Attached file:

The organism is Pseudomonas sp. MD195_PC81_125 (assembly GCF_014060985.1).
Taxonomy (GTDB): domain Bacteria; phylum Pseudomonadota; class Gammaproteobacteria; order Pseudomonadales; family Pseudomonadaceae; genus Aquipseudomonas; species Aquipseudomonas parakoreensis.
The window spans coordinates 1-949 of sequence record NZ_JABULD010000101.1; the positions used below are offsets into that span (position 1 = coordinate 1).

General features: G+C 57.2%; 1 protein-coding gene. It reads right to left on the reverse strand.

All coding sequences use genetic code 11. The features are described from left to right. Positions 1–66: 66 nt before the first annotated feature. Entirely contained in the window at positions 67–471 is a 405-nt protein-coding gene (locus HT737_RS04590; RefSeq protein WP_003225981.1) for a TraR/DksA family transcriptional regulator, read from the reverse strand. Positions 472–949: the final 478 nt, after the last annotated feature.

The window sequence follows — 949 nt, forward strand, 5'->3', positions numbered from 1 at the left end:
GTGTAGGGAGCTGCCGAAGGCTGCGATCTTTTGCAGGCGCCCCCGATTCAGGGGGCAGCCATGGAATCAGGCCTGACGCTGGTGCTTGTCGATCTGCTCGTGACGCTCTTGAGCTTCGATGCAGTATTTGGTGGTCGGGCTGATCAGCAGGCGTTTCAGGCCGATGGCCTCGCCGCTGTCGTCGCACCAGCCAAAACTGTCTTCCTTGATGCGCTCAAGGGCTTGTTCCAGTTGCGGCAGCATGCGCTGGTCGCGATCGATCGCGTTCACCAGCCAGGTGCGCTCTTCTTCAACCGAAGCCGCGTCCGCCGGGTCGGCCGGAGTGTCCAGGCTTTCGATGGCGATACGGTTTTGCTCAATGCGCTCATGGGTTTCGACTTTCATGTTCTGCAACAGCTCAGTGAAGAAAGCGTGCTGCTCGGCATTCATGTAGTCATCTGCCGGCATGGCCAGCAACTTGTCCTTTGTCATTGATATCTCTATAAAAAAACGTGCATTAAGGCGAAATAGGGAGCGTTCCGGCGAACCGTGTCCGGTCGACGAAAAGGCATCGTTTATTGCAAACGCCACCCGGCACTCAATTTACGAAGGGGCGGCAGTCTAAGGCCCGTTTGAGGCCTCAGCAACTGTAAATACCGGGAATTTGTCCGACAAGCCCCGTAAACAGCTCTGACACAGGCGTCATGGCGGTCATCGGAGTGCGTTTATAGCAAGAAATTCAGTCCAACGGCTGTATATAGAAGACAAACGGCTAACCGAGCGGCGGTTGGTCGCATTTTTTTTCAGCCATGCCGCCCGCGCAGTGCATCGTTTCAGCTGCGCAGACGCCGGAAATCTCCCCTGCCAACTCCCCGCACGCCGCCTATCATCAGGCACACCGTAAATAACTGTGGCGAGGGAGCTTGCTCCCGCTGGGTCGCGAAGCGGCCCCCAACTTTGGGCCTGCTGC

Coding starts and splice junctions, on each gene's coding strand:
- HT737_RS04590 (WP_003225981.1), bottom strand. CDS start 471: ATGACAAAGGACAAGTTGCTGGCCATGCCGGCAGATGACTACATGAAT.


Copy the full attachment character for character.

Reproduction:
The organism is Pseudomonas sp. MD195_PC81_125 (assembly GCF_014060985.1).
Taxonomy (GTDB): domain Bacteria; phylum Pseudomonadota; class Gammaproteobacteria; order Pseudomonadales; family Pseudomonadaceae; genus Aquipseudomonas; species Aquipseudomonas parakoreensis.
The window spans coordinates 1-949 of sequence record NZ_JABULD010000101.1; the positions used below are offsets into that span (position 1 = coordinate 1).

General features: G+C 57.2%; 1 protein-coding gene. It reads right to left on the reverse strand.

All coding sequences use genetic code 11. The features are described from left to right. Positions 1–66: 66 nt before the first annotated feature. Entirely contained in the window at positions 67–471 is a 405-nt protein-coding gene (locus HT737_RS04590; RefSeq protein WP_003225981.1) for a TraR/DksA family transcriptional regulator, read from the reverse strand. Positions 472–949: the final 478 nt, after the last annotated feature.

The window sequence follows — 949 nt, forward strand, 5'->3', positions numbered from 1 at the left end:
GTGTAGGGAGCTGCCGAAGGCTGCGATCTTTTGCAGGCGCCCCCGATTCAGGGGGCAGCCATGGAATCAGGCCTGACGCTGGTGCTTGTCGATCTGCTCGTGACGCTCTTGAGCTTCGATGCAGTATTTGGTGGTCGGGCTGATCAGCAGGCGTTTCAGGCCGATGGCCTCGCCGCTGTCGTCGCACCAGCCAAAACTGTCTTCCTTGATGCGCTCAAGGGCTTGTTCCAGTTGCGGCAGCATGCGCTGGTCGCGATCGATCGCGTTCACCAGCCAGGTGCGCTCTTCTTCAACCGAAGCCGCGTCCGCCGGGTCGGCCGGAGTGTCCAGGCTTTCGATGGCGATACGGTTTTGCTCAATGCGCTCATGGGTTTCGACTTTCATGTTCTGCAACAGCTCAGTGAAGAAAGCGTGCTGCTCGGCATTCATGTAGTCATCTGCCGGCATGGCCAGCAACTTGTCCTTTGTCATTGATATCTCTATAAAAAAACGTGCATTAAGGCGAAATAGGGAGCGTTCCGGCGAACCGTGTCCGGTCGACGAAAAGGCATCGTTTATTGCAAACGCCACCCGGCACTCAATTTACGAAGGGGCGGCAGTCTAAGGCCCGTTTGAGGCCTCAGCAACTGTAAATACCGGGAATTTGTCCGACAAGCCCCGTAAACAGCTCTGACACAGGCGTCATGGCGGTCATCGGAGTGCGTTTATAGCAAGAAATTCAGTCCAACGGCTGTATATAGAAGACAAACGGCTAACCGAGCGGCGGTTGGTCGCATTTTTTTTCAGCCATGCCGCCCGCGCAGTGCATCGTTTCAGCTGCGCAGACGCCGGAAATCTCCCCTGCCAACTCCCCGCACGCCGCCTATCATCAGGCACACCGTAAATAACTGTGGCGAGGGAGCTTGCTCCCGCTGGGTCGCGAAGCGGCCCCCAACTTTGGGCCTGCTGC

Coding starts and splice junctions, on each gene's coding strand:
- HT737_RS04590 (WP_003225981.1), bottom strand. CDS start 471: ATGACAAAGGACAAGTTGCTGGCCATGCCGGCAGATGACTACATGAAT.